(Excerpt) MESQUITE – Big Town was big news.

The first enclosed and air-conditioned shopping mall in the Southwest, the 77 ½-acre "City of Shops," drew crowds too big to count when it opened on a Thursday in late February 1959.

The Mesquite icon boasted not only a shopping utopia, but a small amusement park and a cartoon theater for kids. The Dallas Morning News ran a 24-page section on the opening, making that day's edition the largest weekday publication of the newspaper to date.

But through the decades, the crowds that once formed human traffic jams thinned to clusters of bargain shoppers and strings of mall walkers. Eventually, it attracted more folks thrilled to sneak inside an abandoned mall for snapshots of its morgue-like corridors than consumers ready to open their wallets at the remaining stores. When demolition crews began knocking down the peripheral walls late last week, it was a formality for a destination long ago declared dead.

Read the full article here.

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Mall Sign: Big Town Mall

Mesquite, Texas

Not the shopping center's original classic sign (which you can see in another post here), but still quite a bold and distinctive one that I kind of dig, as it sits here at the then-abandoned, now-demolished Big Town Mall (pic courtesy of this blog). I enjoy seeing Montgomery Ward listed there as well. I'm not sure when the mall switched to this particular signage design--probably sometime in the 1980s, I'm guessing. A few Big Town Mall Wikipedia notes:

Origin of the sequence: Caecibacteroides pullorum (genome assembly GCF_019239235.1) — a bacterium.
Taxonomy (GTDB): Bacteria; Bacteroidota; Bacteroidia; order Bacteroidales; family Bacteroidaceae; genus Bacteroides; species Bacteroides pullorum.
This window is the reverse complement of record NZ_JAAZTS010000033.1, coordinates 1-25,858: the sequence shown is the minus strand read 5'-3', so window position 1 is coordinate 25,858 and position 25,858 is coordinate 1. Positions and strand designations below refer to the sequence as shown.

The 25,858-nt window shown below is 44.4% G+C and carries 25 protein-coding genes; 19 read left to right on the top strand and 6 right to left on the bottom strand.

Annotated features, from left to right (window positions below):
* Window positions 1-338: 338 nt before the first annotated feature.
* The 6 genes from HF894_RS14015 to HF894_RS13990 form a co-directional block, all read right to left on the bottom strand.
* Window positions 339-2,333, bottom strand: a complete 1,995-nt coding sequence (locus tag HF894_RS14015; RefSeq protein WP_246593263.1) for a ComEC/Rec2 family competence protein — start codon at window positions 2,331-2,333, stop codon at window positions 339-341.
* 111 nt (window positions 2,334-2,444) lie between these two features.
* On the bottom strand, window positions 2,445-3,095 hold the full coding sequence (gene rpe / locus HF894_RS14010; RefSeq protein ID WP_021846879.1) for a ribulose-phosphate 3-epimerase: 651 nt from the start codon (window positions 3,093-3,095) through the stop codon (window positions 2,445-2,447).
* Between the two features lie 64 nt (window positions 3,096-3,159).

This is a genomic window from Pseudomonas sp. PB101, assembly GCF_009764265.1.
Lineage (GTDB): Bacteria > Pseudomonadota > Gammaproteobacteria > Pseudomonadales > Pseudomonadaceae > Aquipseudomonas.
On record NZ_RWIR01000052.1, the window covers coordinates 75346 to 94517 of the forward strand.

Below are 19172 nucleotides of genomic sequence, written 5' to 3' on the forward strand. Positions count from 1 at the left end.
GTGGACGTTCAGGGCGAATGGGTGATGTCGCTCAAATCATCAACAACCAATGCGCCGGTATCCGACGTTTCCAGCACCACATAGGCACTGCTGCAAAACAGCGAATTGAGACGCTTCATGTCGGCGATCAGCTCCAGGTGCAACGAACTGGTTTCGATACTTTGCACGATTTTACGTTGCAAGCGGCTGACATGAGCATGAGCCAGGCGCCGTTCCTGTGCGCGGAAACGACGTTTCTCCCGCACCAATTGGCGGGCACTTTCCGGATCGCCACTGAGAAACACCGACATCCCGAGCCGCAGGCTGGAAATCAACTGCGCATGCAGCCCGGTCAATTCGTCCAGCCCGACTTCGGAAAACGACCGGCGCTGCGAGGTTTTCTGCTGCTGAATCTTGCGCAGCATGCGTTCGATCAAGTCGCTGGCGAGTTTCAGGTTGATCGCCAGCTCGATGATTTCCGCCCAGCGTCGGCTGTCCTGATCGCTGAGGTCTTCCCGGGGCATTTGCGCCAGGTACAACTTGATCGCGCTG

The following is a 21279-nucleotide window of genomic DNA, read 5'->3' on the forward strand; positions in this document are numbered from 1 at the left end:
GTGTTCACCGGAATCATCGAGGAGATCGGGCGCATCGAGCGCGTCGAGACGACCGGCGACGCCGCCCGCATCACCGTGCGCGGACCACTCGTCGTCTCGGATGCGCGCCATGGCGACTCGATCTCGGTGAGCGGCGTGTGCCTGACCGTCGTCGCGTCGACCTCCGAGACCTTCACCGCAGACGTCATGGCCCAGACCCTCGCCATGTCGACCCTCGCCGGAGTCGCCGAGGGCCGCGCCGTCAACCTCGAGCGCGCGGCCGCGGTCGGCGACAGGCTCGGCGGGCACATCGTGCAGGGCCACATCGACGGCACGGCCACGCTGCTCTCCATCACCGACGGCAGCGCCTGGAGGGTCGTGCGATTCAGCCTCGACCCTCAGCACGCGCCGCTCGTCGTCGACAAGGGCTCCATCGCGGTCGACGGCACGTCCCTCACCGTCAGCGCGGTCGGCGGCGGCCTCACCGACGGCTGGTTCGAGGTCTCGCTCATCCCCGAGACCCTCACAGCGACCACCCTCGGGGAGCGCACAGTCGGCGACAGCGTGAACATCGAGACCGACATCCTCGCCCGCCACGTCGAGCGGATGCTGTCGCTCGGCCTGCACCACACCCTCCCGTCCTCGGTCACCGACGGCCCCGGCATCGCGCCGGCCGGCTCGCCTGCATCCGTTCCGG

"Big Town Mall was constructed in 1959 and was the first enclosed, air-conditioned shopping mall in the Southwest. Some of the surrounding facilities included Bowlanes, A&R Course, Horse and Rider, an Exhibition hall, and a half price shoe store. At one time up to three major chain stores such as JC Penney, Sanger-Harris, and Neiman Marcus were part of the complex. The attached Woolworths was also quite popular due to its sizable inventory and food court.

This once popular spot in Mesquite that housed department stores, retail shops, an early form of arcade, and even a movie theater, has since become a derelict building after Montgomery Ward went bankrupt in 2001 and Town East Mall had long since become the new 'hotspot' for local and national retailers. For several years the mall stayed active with privately owned shops targeting urban young."
Mall history: 1959 - 2006 (dead)
Developer: Gerri Von Frelick
Current aerial view
Info from Wikipedia
Resource articles: 1, 2, 3, 4
Previous entries: 1, 2

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Friday, June 01, 2007

San Antonio River Walk Shopping, '70s style

San Antonio, Texas - photos 1971

Not an indoor shopping mall here, obviously, but rather, a famous and historical outdoor pedestrian shopping center (among other attractions and services) located in quite a unique setting--along the winding San Antonio River! This is River Walk (aka Paseo del Rio), in downtown San Antonio. If you're interested, you can read all about its history from the various resource links I've provided at the end of this entry. I mainly just wanted to share these pretty pictures. :)